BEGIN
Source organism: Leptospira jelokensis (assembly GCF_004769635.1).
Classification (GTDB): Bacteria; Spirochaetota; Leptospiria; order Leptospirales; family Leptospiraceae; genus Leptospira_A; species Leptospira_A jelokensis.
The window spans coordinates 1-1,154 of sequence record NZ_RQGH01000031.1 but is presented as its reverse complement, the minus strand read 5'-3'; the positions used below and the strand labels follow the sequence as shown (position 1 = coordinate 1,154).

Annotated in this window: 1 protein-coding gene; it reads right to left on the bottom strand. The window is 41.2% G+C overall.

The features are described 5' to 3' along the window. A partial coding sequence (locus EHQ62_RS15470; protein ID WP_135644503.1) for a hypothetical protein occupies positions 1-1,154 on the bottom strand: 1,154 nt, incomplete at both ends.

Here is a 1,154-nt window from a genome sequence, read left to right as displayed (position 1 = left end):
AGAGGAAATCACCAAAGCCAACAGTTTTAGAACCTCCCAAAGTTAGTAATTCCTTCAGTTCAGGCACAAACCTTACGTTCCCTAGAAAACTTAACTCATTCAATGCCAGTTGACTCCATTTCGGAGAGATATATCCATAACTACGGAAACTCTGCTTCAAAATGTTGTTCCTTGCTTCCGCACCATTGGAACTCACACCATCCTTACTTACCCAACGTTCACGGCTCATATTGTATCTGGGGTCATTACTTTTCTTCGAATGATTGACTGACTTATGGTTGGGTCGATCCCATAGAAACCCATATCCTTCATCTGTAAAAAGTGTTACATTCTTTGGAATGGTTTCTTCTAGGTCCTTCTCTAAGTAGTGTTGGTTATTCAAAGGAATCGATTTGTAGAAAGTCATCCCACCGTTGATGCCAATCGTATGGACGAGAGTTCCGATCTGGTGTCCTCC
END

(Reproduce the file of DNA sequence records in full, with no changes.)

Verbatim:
Source organism: Leptospira jelokensis (assembly GCF_004769635.1).
Classification (GTDB): Bacteria; Spirochaetota; Leptospiria; order Leptospirales; family Leptospiraceae; genus Leptospira_A; species Leptospira_A jelokensis.
The window spans coordinates 1-1,154 of sequence record NZ_RQGH01000031.1 but is presented as its reverse complement, the minus strand read 5'-3'; the positions used below and the strand labels follow the sequence as shown (position 1 = coordinate 1,154).

Annotated in this window: 1 protein-coding gene; it reads right to left on the bottom strand. The window is 41.2% G+C overall.

The features are described 5' to 3' along the window. A partial coding sequence (locus EHQ62_RS15470; protein ID WP_135644503.1) for a hypothetical protein occupies positions 1-1,154 on the bottom strand: 1,154 nt, incomplete at both ends.

Here is a 1,154-nt window from a genome sequence, read left to right as displayed (position 1 = left end):
AGAGGAAATCACCAAAGCCAACAGTTTTAGAACCTCCCAAAGTTAGTAATTCCTTCAGTTCAGGCACAAACCTTACGTTCCCTAGAAAACTTAACTCATTCAATGCCAGTTGACTCCATTTCGGAGAGATATATCCATAACTACGGAAACTCTGCTTCAAAATGTTGTTCCTTGCTTCCGCACCATTGGAACTCACACCATCCTTACTTACCCAACGTTCACGGCTCATATTGTATCTGGGGTCATTACTTTTCTTCGAATGATTGACTGACTTATGGTTGGGTCGATCCCATAGAAACCCATATCCTTCATCTGTAAAAAGTGTTACATTCTTTGGAATGGTTTCTTCTAGGTCCTTCTCTAAGTAGTGTTGGTTATTCAAAGGAATCGATTTGTAGAAAGTCATCCCACCGTTGATGCCAATCGTATGGACGAGAGTTCCGATCTGGTGTCCTCC